The Two Faces of Your Facebook Feed

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לחצו פה להסבר על תרגום לעברית.

I have written before about curating your Facebook feed, meaning designing your feed such that it has the maximum entertainment and positive influence on your personal and professional life. You can read that article here. 

Today, let’s talk about managing how you appear to others looking at your page. What kind of feed are they getting from YOU?

Avoid the Unfriend Zone!  

The fact is, that most of us are on Facebook. You might have a personal page and a business page. Or, in some cases, the two might blend, somewhat.  The kind of Facebooker I am speaking about today, is the page that is a blend. That’s what I do too.

Say you are a consultant or you work at a company that is fluid, meaning you network and keep yourself mobile and available for other opportunities within your field. You don’t need a Facebook page to push a BUSINESS per se – you ARE the business.  Here’s four tips and explanations of them:

Tips for Targeting Your Facebook Feed

  1. Create categories for “close friends” and “acquaintances”. Create categories that are as specific as you want. (go to your page, click on friends, next to each friend a category will appear. click on the category, scroll to the bottom and click on “new list”.)
  2. Every time you post, choose the category or categories that can see the post. Every. Time.
  3. NEVER post rants about sensitive, polarizing subjects.
  4. Refrain from too many “selfies”, by all means. Even if they are business related. It doesn’t reflect well unless you are a teenager. That doesn’t mean NONE, just watch the ratio there.

Categories and Posting

Make sure you categorize your FB friends minimally into “close friends” or “acquaintances”. If you take the time – and I know it’s really a bitch after the fact – you can create even more categories so that your business peers are in a category of their own. So that, in other words, you don’t post pictures of your weekend family picnic to your business peers, and that you don’t post (necessarily) what a great business conference you went to to your close friends.

This means you need to slow down when you post and check the box for which group of people you are posting and subsequently will see what you are posting.

Be Careful What You Post

It goes without saying that posting pictures of you drunk at a bar is not a great idea, or that posting rants about politics, religious or other sensitive topics is a very good idea either. Stuff on the internet lives for a VERY long time.

Clean Up Your Facebook Categories and Think Through Your Usage and Why

If you are a business unto yourself – and more and more of us are these days – make sure your Facebook feed is one that you have curated carefully.

Personally, I have three pages – my personal page, which by default has a lot of business peers on it because I didn’t take the time, way back, to set up another page – my business page, Stories Without Borders, which is for writers, filmmakers, start up, high tech and other creative types in business and a page for the Tel Aviv Writer’s Salon, which as you can imagine is quite focused.

I am in the process of migrating business and professional contacts that are on my personal page toward my other pages. I am newly getting into the habit of not accepting every friend request on my personal page – which is how I wound up with over 2,000 FB “friends” the vast majority of which I do not know at all.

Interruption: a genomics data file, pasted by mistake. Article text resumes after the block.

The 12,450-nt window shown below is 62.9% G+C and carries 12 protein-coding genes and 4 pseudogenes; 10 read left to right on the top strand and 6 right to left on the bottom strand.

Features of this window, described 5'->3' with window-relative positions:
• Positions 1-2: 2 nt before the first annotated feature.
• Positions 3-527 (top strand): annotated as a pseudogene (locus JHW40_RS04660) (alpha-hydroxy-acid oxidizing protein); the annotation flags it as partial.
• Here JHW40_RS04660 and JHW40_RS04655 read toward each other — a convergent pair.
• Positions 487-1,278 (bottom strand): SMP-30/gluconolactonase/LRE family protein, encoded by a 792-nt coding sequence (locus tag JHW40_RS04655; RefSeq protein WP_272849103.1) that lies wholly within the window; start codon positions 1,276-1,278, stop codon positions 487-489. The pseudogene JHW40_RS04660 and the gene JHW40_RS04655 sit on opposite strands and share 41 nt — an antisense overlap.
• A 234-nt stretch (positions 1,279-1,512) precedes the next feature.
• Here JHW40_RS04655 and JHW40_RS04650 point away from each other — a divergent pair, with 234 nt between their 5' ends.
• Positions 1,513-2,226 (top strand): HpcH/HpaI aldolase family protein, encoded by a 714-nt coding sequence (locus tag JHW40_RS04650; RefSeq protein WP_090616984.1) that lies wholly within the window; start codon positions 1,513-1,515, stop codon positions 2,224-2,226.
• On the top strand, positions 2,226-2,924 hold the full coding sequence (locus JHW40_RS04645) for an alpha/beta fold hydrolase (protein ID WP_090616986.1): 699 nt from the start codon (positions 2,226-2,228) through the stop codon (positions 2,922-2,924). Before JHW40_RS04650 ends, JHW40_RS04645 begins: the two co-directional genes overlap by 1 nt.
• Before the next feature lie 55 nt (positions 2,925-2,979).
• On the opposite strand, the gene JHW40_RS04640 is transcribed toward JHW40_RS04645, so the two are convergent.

Because I was not careful to curate my pages in the past, it is taking some time to clean that up so that only select people see what I want the to see. Sure, like you, I post hilarious pictures of my cats doing stupid things.  I’m human. And I post a lot of articles from The Atlantic about social issues and politics. That interests me. But sometimes I want to post something about where I live – Israel – that will a) only interest Israelis and b) not subject me to a storm of political comments about Israel. I just want to ask a question or point something out that is specific to this place.

If you have a lot of Facebook friends, I know this can seem daunting but take an afternoon, or a couple of them, sporadically, and look at your list of friends. Unfriend those you truly never interact with. Categorize the others. Is this truly a FRIEND, or is this a nice person you met at a business Meet Up? Ask yourself, do you want this person to see the hilarious picture of your cats? Do you want the to see your selfie while you were on a roller coaster or at the beach? Maybe you do. But make that a conscious choice.

You may not want to maintain more than one page in which case you then must be extra diligent about creating and maintaining categories. And before you hit “post” make SURE you are posting to the right group. Look, if you post a picture of yourself at a family barbecue to a group of friends that are business friends, it’s not the end of the world. You ARE a human and more and more our personal and business lives do blend. But online you are curating an image and a reputation. Too many selflies, even in a business context, too many “life is great! be positive!” pictures with horses on a beach – and you will be taken far less seriously. Trust me on this. Create a category of friends who also love motivational pictures of waterfalls with nice quotes. That way you do not annoy those who are not into these things and are not written off completely.

It’s the same as anything else in life. You don’t invite a particular friend to go to the opera with you. No, that’s for your other friend, Dani. You don’t talk about UFOs with most people you work with – but you might with Shira, because you have lunch a lot and have become close. Same concept here.

 

 

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